Last week exposed an American wound. As terror suspects ran loose in Boston, causing a citywide lockdown, the media ran into an information lockout. Twitter became a (sort of) reliable source to relay information to Bostonians about the status of a federal manhunt. There's a user-submitted image of SWAT team snipers lying across a suburban shed that is now iconic. It is equal parts post-9/11 postcard and dystopian movie still. Meanwhile, halfway across the country, a fertilizer plant exploded and destroyed an entire community. There's an image of that event in particular that I wish I hadn’t seen. That image wasn't from a news camera or any traditional media outlet; it was taken from YouTube footage uploaded by a man who happened to be recording the pre-explosion flames from across a field.
There's a bit of leeway in the YouTube guidelines about the content of live footage. The general rule is that if your video includes nudity or violence the footage is removed immediately. Of course, the restriction is circumvented by major media companies that push trailers for R-rated shoot-‘em ups and sexy crime dramas every day. That's hardly a revelation, but it's important in framing the current social climate. The message is that it’s okay to manufacture fantasies of fear but depictions of actual fear must remain beyond public access. But there are loopholes to such censorship. In the case of the Boston bombings, graphic images of bloodied bodies became universal currency for newspapers. Whatever your political or social sensibilities, they become irrelevant in the case of a suspected terrorist event. What is more important is that the message be conveyed, that we are being invaded or we’re on the lookout for specific persons. It is difficult to watch online videos of the explosion and not feel indignant.
The catch about the video of the Boston bombing is that despite it's immediacy, it comes across as somewhat abstract. No one person appears to have been targeted more than any other. Every person has to run for fear of further harm. In the video of the Texas fertilizer plant explosion we never see the cameraman or his child passenger yet there is far less abstraction. A man and a child viewing a freak accident becomes a complete portrait of fear. The most jarring part of the footage is not the shock wave that hits the car but the confused pleas of the child, desperate for her father to drive away. It’s a testament to an engrossing advantage of the video medium over photography that an entire experience could be encapsulated in this way.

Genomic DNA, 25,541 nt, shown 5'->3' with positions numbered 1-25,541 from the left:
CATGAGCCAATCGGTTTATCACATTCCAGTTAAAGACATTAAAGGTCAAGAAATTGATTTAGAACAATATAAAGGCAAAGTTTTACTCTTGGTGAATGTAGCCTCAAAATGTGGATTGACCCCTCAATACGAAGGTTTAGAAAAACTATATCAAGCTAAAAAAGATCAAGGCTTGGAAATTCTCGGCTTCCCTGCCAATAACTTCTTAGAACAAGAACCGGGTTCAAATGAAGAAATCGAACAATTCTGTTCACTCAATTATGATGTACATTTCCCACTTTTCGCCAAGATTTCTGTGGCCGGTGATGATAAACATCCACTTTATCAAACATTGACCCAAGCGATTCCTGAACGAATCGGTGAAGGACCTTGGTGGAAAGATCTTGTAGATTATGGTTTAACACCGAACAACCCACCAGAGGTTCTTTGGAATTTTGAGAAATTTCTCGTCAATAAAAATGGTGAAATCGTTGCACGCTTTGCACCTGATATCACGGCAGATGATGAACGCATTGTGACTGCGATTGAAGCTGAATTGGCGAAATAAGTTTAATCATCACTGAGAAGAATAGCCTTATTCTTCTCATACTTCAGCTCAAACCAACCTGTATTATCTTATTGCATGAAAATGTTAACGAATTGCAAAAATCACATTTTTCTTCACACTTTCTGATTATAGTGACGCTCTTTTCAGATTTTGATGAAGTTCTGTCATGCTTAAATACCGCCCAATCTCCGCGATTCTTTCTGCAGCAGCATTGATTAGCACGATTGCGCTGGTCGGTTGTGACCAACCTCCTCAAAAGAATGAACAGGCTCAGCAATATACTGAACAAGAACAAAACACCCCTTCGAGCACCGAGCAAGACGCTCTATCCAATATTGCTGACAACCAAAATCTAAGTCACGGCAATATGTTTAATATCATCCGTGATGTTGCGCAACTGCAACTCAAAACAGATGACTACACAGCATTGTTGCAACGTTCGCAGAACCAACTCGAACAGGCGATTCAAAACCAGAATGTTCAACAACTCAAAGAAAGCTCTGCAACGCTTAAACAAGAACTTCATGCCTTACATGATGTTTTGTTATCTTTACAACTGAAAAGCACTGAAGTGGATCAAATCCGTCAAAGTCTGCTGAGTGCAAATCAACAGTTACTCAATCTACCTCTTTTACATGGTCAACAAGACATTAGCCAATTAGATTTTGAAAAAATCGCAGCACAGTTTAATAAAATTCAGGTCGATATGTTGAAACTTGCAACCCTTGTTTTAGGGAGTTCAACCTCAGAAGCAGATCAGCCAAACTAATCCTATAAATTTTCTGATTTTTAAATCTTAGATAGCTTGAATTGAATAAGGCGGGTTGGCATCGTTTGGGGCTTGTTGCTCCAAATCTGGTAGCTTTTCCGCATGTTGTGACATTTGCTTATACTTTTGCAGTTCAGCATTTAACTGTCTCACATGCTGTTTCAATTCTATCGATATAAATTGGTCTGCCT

That the video is still up at the time of this writing, actively viewed by hundreds of thousands of people, and commented upon with equal parts nonchalance and emotional outcry raises various questions. Why has the cameraman responsible for the footage not pulled it offline? Why did he choose to keep the camera running beyond his child's initial screams? At what point and by what language would the footage have breached YouTube's user guidelines? That the video is simply another article to add to the bonfire of a media-addicted and desensitized populace doesn't effectively address how valuable it is in the study of our culture.